Future viability of American Airlines's Tulsa base could be affected by Vision2 vote, company official says
BY WAYNE GREENE World Senior Writer
Tuesday, October 16, 2012
10/16/12 at 1:37 PM
Learn more about the $748.8 million, 13-year plan to extend Tulsa County’s 0.6 percent Vision 2025 sales tax.
A spokeswoman for American Airlines said Tulsa's Vision2 package won't have a huge impact on the airline's immediate personnel decisions, but will help ensure the long-term viability of the company's local presence.
As least $212 million of the $748.8 million package is aimed at buildings, infrastructure and equipment for the bankrupt airline, which is Tulsa's largest employer.
While leaders of the Vision2 campaign have said the original impetus for the effort was saving the airline's Tulsa maintenance facility, the largest civilian air depot in the world, and that details of the package were worked out over months of negotiations with the airline, skeptics have demanded evidence that the plan will make a difference in the company's choices.
"In short-term planning it will not have a huge impact," said American spokeswoman Andrea Huguely in an email response to Tulsa World questions. "However, we view these type of investments with a long-term approach."
Key elements of the proposed package are designed to make the Tulsa maintenance facility relevant to the airline's changing air fleet - retrofitting hangars so they can accommodate new planes with higher tail fins and building a new engine test cell that can handle larger, more powerful jets.
"Vision2 will help ensure that our facilities are ready for future projects," Huguely said. "We also need certain upgrades to help support our future aircraft fleets."
During negotiations with American Airlines, Tulsa Metro Chamber President and CEO Mike Neal has said that airlines officials made it clear that either Tulsa's maintenance facility or its Fort Worth facility would be closed because of the company's financial troubles.
In September, American announced it would close the Fort Worth depot, but Tulsa officials have said that decision could be reversed if Tulsa voters don't come through with the Vision2 package.
Huguely's statement wasn't specific on that point, but seemed to back up those statements.
"There are projects that could go elsewhere if our outdated assets or facilities do not get a much needed update," she said.
"These type of investments need to be made now to help secure future project opportunities for our Tulsa base."
Ronda Vuillemont-Smith, a member of the Citizens for a Better Vision steering committee and an unsuccessful candidate for the state Legislature earlier this year, said the American Airlines statement leaves several important questions unanswered for voters considering the Vision2 proposal.
"Is (American Airlines) willing to sign a contract guaranteeing that there will be no job losses until 2029, if Vision2, Prop 1 passes? If they are not willing to sign a contract are they willing to pay back to the citizens of Tulsa County the monies spent on upgrading the facilities? During the last fiscal year how much money was paid out in executive company bonuses? And, isn't it in their lease that (American) is responsible for maintenance, upgrades and repairs in exchange for the below market value they pay in rent?" Vuillemont-Smith said in an email to the Tulsa World.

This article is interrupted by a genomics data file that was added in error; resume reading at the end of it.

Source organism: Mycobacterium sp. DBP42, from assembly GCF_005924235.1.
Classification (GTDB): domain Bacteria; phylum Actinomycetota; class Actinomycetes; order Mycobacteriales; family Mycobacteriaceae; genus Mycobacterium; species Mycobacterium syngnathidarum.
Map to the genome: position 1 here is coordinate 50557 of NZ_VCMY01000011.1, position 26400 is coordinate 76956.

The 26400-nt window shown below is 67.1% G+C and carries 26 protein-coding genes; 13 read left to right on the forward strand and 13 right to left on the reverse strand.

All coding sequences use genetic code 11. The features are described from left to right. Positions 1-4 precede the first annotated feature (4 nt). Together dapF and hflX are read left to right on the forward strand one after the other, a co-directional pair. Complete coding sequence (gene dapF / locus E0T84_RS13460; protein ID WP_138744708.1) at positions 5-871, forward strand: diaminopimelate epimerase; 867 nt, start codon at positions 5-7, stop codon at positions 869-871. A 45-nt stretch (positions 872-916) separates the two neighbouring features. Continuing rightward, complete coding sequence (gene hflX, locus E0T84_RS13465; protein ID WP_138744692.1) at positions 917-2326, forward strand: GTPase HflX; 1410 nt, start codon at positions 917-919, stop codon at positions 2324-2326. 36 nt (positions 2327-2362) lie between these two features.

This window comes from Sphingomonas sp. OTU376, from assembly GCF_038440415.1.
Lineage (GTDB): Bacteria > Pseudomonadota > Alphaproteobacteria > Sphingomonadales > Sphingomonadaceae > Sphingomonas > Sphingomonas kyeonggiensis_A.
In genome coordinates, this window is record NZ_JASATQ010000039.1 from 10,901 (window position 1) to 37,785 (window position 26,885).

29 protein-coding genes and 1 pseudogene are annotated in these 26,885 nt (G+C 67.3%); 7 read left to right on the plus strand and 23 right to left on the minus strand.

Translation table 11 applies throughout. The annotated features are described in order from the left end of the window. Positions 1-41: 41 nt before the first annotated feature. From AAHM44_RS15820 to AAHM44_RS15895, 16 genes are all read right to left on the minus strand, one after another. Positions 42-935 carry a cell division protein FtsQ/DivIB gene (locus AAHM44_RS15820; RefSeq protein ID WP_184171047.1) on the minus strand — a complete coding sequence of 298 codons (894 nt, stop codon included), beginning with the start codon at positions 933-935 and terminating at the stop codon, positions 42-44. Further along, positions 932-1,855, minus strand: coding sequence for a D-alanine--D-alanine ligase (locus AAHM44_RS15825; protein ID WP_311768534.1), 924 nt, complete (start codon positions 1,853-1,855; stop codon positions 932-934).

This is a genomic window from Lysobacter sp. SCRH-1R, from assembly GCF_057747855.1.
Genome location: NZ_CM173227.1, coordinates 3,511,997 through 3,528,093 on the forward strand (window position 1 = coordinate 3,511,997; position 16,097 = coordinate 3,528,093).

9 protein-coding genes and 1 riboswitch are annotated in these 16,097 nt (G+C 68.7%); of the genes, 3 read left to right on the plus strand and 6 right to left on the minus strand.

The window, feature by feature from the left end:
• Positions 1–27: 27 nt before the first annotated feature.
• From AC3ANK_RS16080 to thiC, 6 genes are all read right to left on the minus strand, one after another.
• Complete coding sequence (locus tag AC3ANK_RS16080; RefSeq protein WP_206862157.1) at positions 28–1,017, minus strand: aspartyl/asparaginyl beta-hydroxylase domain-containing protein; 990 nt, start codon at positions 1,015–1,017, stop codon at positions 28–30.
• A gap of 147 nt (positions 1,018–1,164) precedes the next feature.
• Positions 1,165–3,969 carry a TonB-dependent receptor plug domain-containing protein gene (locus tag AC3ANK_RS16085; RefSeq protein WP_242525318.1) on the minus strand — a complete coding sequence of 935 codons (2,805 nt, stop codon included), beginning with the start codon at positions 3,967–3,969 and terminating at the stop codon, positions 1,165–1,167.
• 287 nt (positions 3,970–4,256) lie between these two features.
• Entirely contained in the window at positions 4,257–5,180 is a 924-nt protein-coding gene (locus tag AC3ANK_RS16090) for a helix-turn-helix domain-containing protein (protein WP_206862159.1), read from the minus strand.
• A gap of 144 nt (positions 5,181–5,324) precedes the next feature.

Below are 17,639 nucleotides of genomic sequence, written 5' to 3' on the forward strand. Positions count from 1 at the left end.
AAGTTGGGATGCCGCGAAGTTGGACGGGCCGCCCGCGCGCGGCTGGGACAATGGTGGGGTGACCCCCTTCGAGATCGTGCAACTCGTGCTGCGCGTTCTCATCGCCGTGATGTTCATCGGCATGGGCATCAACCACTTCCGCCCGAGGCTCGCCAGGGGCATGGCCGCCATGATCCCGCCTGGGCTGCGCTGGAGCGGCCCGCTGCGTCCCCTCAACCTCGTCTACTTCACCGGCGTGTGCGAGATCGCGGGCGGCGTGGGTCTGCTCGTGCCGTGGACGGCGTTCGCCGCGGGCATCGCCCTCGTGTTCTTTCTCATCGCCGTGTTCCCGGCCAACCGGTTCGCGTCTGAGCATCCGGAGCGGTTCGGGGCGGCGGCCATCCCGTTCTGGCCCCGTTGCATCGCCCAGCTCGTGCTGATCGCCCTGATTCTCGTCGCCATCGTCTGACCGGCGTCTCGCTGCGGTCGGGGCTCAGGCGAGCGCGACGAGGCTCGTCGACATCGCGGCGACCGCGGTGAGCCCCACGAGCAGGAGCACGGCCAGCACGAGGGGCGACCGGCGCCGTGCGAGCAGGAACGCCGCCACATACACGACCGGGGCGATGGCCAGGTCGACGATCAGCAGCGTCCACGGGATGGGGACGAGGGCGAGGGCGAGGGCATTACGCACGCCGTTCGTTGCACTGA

Leaders of the Vision2 campaign have said the process was originally spurred by anxieties about the future of the American facility in Tulsa.
"As stated before, the upgrades in Proposition 1 are designed to make the Tulsa facility irreplaceable to the airline's future," Vision2 Cochairman Don Walker said Monday. "We are fortunate the Tulsa base remains a key asset to the company during its restructuring process, particularly after the first round of tough decisions made by the company resulting in the closure of the Alliance base at Fort Worth.
"The Vision2 package ensures the Tulsa facility remains a competitive asset, thereby keeping vital, high-paying aerospace and manufacturing jobs here," Walker said.
Election date: Nov. 6
Amount: $748.8 million
Tax impact: Extension of 0.6 percent Vision 2025 sales tax from 2017 through 2029
PROPOSITION 1: ECONOMIC DEVELOPMENT
Airport industrial complex buildings and infrastructure: $122 million
Airport industrial complex equipment: $132 million
Closing fund: $52.942 million
Bond costs and interest: $79.938 million
PROPOSITION 2: QUALITY-OF-LIFE IMPROVEMENTS
Tulsa County: $92 million
Tulsa: $157.92 million
Bixby: $11.3 million
Broken Arrow: $44.1 million
Collinsville: $3 million
Glenpool: $5.9 million
Jenks: $9.2 million
Owasso: $14.38 million
Sand Springs: $10.1 million
Skiatook: $1.16 million
Bond costs and interest: $12 million
Original Print Headline: Stakes high for AA base
Wayne Greene 918-581-8308
An American Airlines MD80 is parked in a hangar that would be remodeled for work on 737s at the American Airlines Maintenance and Engineering Center. The facility stands to benefit from Vision2 if it is approved by voters. MIKE SIMONS / Tulsa World
Engine work is performed at the American Airlines Maintenance and Engineering Center. MIKE SIMONS / Tulsa World file